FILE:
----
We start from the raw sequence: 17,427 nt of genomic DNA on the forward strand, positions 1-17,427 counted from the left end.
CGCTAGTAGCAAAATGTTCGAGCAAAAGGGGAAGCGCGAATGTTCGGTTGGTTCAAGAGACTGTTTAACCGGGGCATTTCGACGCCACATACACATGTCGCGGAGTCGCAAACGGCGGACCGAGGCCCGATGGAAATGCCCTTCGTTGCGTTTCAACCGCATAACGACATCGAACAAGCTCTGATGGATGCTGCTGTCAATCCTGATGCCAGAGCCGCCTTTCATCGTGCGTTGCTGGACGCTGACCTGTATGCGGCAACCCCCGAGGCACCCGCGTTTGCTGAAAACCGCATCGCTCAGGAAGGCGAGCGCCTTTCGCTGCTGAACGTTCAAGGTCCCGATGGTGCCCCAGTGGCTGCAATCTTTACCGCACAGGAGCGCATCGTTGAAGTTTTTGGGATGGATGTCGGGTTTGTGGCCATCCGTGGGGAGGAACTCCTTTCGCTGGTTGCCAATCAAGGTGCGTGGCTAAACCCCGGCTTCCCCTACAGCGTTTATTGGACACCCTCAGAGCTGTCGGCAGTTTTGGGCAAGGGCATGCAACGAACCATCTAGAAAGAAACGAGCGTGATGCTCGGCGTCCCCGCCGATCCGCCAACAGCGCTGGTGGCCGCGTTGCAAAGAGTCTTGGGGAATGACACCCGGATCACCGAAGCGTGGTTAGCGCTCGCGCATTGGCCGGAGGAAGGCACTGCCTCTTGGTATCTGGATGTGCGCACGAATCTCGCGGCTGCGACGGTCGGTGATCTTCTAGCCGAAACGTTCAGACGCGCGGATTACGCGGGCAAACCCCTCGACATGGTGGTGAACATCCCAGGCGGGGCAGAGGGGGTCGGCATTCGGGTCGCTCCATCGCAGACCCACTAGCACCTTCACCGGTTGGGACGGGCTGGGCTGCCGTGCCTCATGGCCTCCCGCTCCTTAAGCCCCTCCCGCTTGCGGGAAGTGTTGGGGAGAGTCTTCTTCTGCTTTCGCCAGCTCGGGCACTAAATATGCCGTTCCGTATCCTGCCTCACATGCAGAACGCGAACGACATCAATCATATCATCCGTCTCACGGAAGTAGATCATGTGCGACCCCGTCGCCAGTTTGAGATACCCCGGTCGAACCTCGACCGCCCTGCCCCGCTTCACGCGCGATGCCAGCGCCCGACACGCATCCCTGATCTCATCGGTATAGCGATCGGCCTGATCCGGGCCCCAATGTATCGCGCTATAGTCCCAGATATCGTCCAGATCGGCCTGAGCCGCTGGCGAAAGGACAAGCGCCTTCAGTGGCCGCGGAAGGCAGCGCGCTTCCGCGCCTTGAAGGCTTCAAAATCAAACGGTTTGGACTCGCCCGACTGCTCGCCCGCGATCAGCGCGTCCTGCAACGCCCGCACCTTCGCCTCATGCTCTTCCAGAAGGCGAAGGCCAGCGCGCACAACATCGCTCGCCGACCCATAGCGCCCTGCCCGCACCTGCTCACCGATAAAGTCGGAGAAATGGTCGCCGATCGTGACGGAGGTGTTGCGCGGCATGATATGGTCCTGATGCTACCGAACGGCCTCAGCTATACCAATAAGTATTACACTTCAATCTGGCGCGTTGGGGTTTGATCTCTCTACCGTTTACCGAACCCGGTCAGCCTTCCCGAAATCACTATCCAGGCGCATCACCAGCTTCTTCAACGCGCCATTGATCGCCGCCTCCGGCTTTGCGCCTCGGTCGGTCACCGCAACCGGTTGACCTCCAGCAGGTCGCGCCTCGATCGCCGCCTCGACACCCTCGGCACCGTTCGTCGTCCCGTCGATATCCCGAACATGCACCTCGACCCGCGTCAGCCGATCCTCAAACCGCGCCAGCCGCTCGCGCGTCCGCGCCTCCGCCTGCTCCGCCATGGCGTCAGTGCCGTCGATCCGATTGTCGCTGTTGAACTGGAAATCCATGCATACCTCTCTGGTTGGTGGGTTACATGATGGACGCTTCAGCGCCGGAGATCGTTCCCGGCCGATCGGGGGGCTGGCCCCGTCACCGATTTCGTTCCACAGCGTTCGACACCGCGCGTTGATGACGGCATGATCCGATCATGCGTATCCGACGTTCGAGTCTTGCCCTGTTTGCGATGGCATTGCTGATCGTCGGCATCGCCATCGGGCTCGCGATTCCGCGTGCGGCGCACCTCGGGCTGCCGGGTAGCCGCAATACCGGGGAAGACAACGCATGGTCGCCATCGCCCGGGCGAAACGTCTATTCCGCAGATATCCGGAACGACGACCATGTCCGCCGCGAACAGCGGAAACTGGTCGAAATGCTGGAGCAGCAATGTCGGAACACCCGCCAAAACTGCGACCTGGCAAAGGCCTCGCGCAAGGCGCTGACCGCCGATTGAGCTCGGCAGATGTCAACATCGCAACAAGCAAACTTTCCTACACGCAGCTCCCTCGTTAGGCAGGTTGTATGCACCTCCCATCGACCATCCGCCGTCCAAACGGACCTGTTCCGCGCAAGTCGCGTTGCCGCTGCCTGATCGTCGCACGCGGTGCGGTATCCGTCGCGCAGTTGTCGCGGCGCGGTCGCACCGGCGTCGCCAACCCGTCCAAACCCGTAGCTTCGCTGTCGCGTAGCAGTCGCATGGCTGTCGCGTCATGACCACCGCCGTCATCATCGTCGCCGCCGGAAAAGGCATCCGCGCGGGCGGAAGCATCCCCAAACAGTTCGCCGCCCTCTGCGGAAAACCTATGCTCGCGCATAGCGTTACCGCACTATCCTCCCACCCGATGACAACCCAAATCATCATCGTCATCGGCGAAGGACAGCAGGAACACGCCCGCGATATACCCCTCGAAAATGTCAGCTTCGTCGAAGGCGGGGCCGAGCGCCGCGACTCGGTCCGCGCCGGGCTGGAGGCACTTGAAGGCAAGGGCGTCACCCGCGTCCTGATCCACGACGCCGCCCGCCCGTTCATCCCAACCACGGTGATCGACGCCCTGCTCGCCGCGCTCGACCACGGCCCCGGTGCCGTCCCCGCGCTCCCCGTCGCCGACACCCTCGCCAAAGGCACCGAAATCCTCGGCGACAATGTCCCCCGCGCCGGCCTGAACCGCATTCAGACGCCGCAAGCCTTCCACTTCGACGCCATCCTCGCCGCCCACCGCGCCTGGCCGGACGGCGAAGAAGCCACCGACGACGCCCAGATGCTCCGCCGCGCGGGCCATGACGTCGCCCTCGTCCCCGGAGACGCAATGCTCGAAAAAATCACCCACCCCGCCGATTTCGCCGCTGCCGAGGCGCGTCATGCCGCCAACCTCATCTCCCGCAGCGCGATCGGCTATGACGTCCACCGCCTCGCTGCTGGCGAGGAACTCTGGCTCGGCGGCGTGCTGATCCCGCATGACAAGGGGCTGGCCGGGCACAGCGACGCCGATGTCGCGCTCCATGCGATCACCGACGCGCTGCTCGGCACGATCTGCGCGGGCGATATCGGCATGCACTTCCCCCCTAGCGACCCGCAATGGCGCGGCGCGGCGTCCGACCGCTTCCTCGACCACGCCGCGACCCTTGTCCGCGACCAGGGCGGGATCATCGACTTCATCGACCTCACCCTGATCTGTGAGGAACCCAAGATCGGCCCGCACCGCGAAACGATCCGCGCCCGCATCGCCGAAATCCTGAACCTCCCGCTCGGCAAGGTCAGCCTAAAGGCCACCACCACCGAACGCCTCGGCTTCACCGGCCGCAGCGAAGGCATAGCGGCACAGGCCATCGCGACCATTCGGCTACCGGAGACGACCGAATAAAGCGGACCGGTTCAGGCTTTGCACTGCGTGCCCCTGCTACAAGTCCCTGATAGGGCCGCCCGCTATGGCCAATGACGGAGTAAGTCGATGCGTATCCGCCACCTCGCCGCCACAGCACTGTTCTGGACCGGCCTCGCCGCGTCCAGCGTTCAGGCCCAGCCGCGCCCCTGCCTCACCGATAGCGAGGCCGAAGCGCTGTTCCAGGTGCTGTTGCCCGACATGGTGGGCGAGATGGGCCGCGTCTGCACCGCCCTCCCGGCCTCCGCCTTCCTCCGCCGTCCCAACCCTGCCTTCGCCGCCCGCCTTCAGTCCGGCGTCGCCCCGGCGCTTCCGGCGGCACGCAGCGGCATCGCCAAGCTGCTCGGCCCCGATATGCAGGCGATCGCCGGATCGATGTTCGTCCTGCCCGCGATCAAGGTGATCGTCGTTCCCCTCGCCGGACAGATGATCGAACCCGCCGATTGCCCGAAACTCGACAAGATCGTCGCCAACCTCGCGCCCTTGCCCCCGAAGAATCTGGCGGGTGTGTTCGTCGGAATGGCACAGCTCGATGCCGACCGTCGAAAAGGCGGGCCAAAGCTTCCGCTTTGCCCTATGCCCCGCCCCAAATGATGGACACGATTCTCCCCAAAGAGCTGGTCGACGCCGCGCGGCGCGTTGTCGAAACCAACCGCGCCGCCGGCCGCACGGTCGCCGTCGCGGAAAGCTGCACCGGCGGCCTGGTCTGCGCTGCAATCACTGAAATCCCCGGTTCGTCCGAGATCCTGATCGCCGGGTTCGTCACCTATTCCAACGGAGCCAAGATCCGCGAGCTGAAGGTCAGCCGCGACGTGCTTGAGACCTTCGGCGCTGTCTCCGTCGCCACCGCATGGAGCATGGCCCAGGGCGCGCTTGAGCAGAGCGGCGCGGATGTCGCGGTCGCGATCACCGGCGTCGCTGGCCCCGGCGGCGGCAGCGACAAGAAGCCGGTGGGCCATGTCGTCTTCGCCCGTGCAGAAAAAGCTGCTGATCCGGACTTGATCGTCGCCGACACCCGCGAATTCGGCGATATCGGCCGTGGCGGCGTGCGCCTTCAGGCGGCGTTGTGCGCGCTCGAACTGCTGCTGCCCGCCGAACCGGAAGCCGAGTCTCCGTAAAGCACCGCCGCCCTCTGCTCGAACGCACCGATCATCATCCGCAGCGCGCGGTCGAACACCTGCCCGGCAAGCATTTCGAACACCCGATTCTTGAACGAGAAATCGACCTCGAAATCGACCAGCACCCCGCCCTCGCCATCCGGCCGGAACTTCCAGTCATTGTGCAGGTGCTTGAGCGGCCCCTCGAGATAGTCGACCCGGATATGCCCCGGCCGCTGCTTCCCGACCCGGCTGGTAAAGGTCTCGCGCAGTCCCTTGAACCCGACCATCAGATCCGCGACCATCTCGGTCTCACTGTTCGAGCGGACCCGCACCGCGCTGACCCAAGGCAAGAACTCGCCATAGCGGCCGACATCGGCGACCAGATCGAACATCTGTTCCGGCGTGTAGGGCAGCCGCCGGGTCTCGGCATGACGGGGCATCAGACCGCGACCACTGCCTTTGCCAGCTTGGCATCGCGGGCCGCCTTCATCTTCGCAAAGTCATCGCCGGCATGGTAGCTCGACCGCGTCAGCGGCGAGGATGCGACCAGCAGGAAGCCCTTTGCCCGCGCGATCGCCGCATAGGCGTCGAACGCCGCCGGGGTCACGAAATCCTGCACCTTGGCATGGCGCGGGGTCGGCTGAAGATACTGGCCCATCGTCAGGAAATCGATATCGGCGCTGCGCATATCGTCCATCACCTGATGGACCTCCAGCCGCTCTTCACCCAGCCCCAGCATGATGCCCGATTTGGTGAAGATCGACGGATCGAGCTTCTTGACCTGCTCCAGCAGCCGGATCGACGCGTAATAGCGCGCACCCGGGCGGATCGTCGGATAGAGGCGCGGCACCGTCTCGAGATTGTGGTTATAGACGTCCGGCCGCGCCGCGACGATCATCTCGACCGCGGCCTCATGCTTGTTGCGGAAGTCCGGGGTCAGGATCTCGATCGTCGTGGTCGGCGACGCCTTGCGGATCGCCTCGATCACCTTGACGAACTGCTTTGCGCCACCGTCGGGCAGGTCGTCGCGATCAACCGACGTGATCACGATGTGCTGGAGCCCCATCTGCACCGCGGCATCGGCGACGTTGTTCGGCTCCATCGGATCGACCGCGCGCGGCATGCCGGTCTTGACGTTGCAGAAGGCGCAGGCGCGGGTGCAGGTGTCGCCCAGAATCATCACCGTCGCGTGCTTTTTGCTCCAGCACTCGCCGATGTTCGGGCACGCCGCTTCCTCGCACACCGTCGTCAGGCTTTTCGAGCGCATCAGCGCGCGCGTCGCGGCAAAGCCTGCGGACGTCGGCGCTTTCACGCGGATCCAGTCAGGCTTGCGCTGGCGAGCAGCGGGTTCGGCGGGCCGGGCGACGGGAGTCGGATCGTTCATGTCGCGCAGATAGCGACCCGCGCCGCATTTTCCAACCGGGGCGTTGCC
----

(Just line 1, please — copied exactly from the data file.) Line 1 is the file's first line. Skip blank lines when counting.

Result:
We start from the raw sequence: 17,427 nt of genomic DNA on the forward strand, positions 1-17,427 counted from the left end.